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Re: What will BYOD look like in 2020?

marc wilkinson

Mike I think this is a great article ... and I just want to take it a bit further (maybe to a farcical extreme)

 

We talk about BYOD ... where D is DEVICE.

D ... is also DESK

 

and perhaps we will see an even more significant increase in dispersal of the corporate population -work might now take place in any / every coffee shop (including those in Holland) - where the human interaction is by proximity rather than conversation.  I don't need to talk to those around me (I communicate via email, VoIP, IM etc already) - rather, I just NEED to know there are other humans around, perhaps doing the same as me.

 

As somebody who has been a teleworker for the last 8-10years, this has some obvious impacts.

  • The social interaction is critical, and we need to find ways to make this easy, not forced.
  • we need the interaction to understand what is personal, and what is work.  we might have blurred the device by which we interact, but it doesn't mean we want the (any) corporate entity to KNOW our personal secrets & thoughts.
  • we need to understand the contract of teleworking - that the flexibility is two way.  As a teleworker, I know the dress code is relaxed, I know that I can skip to the library for an hour or two and still get the workload complete by working into the evening.  It is easy for organisations to fall for the trap, whereby those flexible hours become necessary to keep up, resulting in 10, 12, 14 hour days - without measure or governance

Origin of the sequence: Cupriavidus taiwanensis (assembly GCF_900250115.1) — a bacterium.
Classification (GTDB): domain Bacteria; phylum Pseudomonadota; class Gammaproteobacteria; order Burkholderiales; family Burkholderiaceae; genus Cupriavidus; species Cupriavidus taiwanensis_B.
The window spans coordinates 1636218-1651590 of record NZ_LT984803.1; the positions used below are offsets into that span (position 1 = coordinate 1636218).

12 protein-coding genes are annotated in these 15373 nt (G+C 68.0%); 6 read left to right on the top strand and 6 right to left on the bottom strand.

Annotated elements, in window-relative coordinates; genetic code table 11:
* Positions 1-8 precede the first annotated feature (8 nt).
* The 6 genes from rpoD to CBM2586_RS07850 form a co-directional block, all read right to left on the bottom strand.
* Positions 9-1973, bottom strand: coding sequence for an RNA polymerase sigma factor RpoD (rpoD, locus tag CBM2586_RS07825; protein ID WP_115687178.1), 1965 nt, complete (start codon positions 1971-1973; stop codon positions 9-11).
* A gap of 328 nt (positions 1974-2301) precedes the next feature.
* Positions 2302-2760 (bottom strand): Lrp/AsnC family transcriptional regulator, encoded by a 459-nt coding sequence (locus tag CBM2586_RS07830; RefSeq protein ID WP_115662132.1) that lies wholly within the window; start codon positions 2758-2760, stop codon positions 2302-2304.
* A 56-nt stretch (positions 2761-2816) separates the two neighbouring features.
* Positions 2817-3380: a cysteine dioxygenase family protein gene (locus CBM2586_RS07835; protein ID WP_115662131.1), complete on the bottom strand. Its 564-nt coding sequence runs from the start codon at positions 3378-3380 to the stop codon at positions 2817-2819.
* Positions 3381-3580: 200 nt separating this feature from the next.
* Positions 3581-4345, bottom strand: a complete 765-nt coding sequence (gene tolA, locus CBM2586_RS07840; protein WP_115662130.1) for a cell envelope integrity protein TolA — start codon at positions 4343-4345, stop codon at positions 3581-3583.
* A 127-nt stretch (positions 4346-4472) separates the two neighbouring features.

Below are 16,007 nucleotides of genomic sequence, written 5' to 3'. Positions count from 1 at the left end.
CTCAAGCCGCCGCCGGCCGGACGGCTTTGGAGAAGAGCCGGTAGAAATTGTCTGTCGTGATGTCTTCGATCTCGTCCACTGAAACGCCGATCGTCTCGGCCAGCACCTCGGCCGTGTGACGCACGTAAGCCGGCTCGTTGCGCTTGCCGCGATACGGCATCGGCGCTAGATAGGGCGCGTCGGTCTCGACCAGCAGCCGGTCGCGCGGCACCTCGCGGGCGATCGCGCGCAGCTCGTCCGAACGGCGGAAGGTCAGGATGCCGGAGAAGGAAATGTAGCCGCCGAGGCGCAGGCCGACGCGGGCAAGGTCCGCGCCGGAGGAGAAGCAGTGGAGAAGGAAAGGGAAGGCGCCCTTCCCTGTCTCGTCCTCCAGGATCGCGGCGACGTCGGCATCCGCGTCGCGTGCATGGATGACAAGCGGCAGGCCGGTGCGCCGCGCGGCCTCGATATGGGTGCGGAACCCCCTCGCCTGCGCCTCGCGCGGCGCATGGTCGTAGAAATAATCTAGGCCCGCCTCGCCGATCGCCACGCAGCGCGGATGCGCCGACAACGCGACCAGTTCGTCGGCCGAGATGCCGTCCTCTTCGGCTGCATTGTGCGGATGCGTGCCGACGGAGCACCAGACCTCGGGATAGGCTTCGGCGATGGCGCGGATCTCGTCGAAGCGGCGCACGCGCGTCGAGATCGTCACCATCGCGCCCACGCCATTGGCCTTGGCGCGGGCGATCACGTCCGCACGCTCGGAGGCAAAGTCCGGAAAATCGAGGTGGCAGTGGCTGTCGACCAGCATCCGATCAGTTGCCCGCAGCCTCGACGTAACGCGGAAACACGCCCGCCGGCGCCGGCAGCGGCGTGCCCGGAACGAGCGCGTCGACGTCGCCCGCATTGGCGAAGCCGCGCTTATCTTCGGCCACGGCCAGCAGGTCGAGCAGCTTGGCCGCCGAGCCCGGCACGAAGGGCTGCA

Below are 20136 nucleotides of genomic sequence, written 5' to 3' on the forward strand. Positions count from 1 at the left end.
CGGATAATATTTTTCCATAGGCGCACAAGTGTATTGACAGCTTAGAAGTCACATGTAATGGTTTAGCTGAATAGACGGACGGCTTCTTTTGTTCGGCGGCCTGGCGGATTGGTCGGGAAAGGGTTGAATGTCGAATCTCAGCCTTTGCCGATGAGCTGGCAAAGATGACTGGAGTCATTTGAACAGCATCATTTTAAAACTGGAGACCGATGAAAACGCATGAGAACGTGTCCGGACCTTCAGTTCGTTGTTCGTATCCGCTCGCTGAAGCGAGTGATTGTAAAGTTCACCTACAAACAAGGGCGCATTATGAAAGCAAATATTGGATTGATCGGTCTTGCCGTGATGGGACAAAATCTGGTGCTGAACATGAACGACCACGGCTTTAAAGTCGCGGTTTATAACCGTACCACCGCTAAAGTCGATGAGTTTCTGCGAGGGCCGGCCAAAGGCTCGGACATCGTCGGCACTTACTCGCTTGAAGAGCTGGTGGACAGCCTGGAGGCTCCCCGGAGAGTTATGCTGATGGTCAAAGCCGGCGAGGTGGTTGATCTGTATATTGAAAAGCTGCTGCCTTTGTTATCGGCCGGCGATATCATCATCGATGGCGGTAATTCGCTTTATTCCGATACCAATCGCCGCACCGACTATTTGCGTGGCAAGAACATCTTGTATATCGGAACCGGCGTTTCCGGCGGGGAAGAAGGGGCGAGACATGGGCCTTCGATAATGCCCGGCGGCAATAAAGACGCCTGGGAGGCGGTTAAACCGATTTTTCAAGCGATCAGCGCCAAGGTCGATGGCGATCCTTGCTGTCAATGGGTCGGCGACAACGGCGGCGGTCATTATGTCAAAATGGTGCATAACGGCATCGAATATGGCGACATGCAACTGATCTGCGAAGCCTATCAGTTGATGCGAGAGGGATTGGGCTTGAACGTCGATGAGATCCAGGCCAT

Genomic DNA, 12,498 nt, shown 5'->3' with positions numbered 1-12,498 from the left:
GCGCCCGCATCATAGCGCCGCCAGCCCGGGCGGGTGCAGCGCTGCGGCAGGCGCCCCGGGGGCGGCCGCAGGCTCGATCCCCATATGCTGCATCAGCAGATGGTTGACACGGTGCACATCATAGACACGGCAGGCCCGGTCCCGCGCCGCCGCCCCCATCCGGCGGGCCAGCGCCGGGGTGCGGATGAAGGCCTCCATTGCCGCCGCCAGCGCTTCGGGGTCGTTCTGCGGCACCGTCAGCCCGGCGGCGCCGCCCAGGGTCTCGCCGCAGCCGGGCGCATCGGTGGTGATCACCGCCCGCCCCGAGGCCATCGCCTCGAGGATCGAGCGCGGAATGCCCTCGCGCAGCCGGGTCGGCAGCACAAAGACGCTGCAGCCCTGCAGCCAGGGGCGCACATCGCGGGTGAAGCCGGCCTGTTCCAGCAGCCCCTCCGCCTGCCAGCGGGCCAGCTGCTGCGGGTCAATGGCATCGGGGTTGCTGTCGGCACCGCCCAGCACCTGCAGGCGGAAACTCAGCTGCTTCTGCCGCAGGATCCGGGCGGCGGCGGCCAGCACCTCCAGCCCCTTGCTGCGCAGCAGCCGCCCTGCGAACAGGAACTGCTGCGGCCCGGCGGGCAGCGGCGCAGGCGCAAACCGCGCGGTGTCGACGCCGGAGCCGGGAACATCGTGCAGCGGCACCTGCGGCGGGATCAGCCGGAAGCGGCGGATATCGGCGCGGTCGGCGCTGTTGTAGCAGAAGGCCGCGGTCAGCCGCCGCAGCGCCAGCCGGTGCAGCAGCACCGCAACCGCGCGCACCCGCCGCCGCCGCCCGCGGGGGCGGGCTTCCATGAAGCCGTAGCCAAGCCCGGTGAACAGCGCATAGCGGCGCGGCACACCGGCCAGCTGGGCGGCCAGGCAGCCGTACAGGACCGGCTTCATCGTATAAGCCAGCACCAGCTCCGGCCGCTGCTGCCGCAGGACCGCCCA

so, as we think about Bring Your Own Device in 2020, I think we need to think further, and cover the environment, the cultural impact and what IT can do to help avoid a social breakdown

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marc wilkinson

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marc wilkinson

Mike I think this is a great article ... and I just want to take it a bit further (maybe to a farcical extreme)

 

We talk about BYOD ... where D is DEVICE.

D ... is also DESK

 

and perhaps we will see an even more significant increase in dispersal of the corporate population -work might now take place in any / every coffee shop (including those in Holland) - where the human interaction is by proximity rather than conversation.  I don't need to talk to those around me (I communicate via email, VoIP, IM etc already) - rather, I just NEED to know there are other humans around, perhaps doing the same as me.

 

As somebody who has been a teleworker for the last 8-10years, this has some obvious impacts.

  • The social interaction is critical, and we need to find ways to make this easy, not forced.
  • we need the interaction to understand what is personal, and what is work.  we might have blurred the device by which we interact, but it doesn't mean we want the (any) corporate entity to KNOW our personal secrets & thoughts.
  • we need to understand the contract of teleworking - that the flexibility is two way.  As a teleworker, I know the dress code is relaxed, I know that I can skip to the library for an hour or two and still get the workload complete by working into the evening.  It is easy for organisations to fall for the trap, whereby those flexible hours become necessary to keep up, resulting in 10, 12, 14 hour days - without measure or governance

 

so, as we think about Bring Your Own Device in 2020, I think we need to think further, and cover the environment, the cultural impact and what IT can do to help avoid a social breakdown

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